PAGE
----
Few authors have the savvy foresight of Diana Gabaldon.
The #1 New York Times bestselling author of the Outlander series fought for the rights to the graphic novel version of the book from the moment production companies began to vie for the rights to the story. Gabaldon knew that a graphic novel would be the perfect medium to explore another side of her characters.
Surprisingly, Disney gave Gabaldon her first literary break when they hired her to write comic book scripts (Galbadon and Nguyen, 2010, Introduction). Novel-writing was a sort of afterthought after Disney started recycling comic strips–and thus the time-crossed story of Jamie, Claire, and Frank came to be.
But what does a clever author do when she has the opportunity to recreate her story into a new medium? Well, the graphic novel adaptation of the first half of Outlander entitled
And of course, pave the way for the TV series by articulating the visual specifics of her main characters (check out her descriptions for the artist in the back of the graphic novel!).
The Exile is told more from Jamie’s perspective, although I felt that the graphic novel followed his godfather, Murtagh, more closely. The gorgeous art of illustrator Nguyen adds weight to the shift.
I have mixed feelings when it comes to point of view changes in adaptations of popular stories. The money-grabbing gender-switching Twilight 10th anniversary adaptation or the truly
awful different adaptation, errr… shortening of Fifty Shades of Grey to merely Grey. That being said, switching the point of view in an adaptation of a beloved story is a challenging and risky venture.
Gabaldon navigates this treacherous ground with skill.
The Exile provides the reader with more of an understanding of the Scottish perspective as a whole. I know the publishers sold the graphic novel like it was another “learn the leading-man’s thoughts!” text, but Gabaldon and her illustrator Nguyen accomplish so much more than that.
I never bonded with Murtagh in the book or even the TV series, but he’s a rather sympathetic character in the graphic novel. Gabaldon also provides a back story for Jamie’s protectiveness over Claire and answers why he seems to simply be drifting through Scotland at the beginning of the book. The character glimpses breath new life into her time-traveling historical romance fantasy.
Telling a story in a new medium also allows for creative license to emphasize different elements of the tale.
The Exile contains an undertow of humor not present in the book. Part of this addition is built off the traditions present in the graphic mediums, but another element remains opportunity to show the reactions of characters in a way that is impossible in a straight-up novel.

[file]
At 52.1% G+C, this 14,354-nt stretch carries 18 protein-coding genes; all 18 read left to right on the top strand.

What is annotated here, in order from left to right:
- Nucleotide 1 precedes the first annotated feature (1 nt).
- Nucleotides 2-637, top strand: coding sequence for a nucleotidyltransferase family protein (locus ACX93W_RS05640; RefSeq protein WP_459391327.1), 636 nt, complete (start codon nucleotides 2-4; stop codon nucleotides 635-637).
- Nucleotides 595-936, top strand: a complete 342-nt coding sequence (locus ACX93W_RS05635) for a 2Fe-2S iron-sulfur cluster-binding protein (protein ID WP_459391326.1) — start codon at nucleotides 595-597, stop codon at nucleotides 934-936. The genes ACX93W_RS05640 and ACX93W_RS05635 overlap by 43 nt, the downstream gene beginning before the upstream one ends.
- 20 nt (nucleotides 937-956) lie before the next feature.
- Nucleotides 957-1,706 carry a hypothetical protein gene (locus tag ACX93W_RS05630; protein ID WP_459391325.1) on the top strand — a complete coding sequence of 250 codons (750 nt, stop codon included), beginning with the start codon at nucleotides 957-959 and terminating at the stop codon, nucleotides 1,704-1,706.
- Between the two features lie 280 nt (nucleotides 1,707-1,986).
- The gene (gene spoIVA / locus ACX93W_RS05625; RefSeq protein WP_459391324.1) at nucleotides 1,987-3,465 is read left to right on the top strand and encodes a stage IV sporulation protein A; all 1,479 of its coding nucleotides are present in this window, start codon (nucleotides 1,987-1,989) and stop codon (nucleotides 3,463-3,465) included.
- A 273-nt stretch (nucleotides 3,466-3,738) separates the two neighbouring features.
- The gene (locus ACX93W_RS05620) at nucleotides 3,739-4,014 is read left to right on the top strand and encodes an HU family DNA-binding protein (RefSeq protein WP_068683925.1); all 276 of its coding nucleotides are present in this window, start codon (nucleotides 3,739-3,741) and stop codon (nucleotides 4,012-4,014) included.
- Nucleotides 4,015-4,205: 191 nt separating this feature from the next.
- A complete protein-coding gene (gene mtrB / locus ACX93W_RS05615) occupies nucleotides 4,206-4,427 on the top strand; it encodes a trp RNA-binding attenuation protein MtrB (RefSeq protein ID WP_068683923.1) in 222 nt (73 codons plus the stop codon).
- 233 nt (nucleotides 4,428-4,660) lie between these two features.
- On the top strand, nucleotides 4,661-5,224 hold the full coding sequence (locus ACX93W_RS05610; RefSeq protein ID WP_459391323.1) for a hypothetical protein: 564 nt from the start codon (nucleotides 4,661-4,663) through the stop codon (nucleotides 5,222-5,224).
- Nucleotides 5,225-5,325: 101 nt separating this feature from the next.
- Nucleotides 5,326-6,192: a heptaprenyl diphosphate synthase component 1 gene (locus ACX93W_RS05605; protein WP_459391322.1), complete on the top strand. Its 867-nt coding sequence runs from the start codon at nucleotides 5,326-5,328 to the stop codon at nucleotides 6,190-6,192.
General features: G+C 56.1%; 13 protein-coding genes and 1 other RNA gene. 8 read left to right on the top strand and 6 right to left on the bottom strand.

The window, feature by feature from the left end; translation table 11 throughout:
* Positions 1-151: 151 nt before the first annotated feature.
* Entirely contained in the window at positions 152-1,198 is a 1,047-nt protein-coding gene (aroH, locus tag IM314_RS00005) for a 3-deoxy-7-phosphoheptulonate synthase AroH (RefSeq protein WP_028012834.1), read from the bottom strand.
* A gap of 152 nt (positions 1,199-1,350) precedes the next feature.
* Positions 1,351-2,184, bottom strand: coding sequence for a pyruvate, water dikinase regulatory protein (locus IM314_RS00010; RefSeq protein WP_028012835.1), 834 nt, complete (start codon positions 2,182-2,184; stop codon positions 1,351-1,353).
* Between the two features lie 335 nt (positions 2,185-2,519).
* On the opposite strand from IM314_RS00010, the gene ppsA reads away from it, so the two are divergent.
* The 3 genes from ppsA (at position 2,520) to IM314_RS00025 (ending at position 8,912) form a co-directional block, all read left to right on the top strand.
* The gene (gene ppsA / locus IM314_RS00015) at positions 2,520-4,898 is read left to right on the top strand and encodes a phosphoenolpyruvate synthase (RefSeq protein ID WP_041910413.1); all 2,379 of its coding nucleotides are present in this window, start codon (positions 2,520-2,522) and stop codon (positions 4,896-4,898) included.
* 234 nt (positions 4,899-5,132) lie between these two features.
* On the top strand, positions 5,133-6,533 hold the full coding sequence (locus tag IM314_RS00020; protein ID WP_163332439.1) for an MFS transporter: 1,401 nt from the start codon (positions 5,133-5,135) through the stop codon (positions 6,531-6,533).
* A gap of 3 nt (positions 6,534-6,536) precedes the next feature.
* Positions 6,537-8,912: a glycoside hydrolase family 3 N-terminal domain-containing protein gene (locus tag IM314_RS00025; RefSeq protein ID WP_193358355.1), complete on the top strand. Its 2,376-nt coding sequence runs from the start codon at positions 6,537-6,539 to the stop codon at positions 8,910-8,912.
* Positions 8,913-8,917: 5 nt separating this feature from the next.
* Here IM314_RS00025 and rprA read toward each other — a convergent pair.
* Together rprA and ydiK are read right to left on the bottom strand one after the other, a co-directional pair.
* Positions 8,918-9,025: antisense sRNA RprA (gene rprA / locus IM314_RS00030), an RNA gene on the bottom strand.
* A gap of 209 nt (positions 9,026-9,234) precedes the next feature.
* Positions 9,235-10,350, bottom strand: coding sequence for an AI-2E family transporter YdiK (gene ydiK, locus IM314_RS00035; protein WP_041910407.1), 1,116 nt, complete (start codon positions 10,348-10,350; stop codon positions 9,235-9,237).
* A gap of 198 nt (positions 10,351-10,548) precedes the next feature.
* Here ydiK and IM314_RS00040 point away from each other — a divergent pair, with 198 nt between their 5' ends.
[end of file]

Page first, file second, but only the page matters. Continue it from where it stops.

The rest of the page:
For example, let’s take a look at the scene when time-travelling Claire declares she is qualified to help a wounded Jamie because she’s a “nurse:”
“I’m a nurse, you see,” I explained, feeling somehow defensive.
Dougal’s eyes, and Rupert’s as well, dropped to my bosom and fastened there with a sort of horrified fascination. The exchanged glances, then Dougal looked back at my face.
“Be that as it may,” he said, raising his eyebrows at me. “For a wetnurse, you’d seem to have some skill at healing.” (Outlander, 20th Anniversary Ed., 45).
The tone is quite different, but the humor adds a reality that breaks through the seriousness of the story, and, in my opinion, provides a foundation for the television portrayals of the characters.
There’s a wonderful phrase I believe I stole from author Veronica Roth: In writing, you must “kill your darlings” in order to produce the best story.
That’s what I believe Gabaldon may have done when she first published Outlander because a character named Kenneth appears in the graphic novel.
Kenneth is yet another time-traveller who somehow ends up in 1743 from the 1960s and schemes with Geillis to kill the Chief MacKenzie and rewrite history for Scotland. Although he’s a fascinating character, I see why it would have been too much to keep him in the book, and why he made an appearance in the action-packed, humor-filled, Socttish-based graphic novel!
To sum up: POV-changing adaptations can be challenging. Especially, when another artist and medium are involved. However, Galbadon provides her readers with something completely refreshing in The Exile. Yet I believe she was only able to do so with a little cunning and fully embracing the form of the new medium.
WHUMP. KRAK. CRACK. FWUMPSs and all.
Gabaldon, D., & Nguyen, H. (2010). The exile: An outlander graphic novel. New York: Ballatine Books.
All images are under the copyright of The Exile and the artist Nguyen.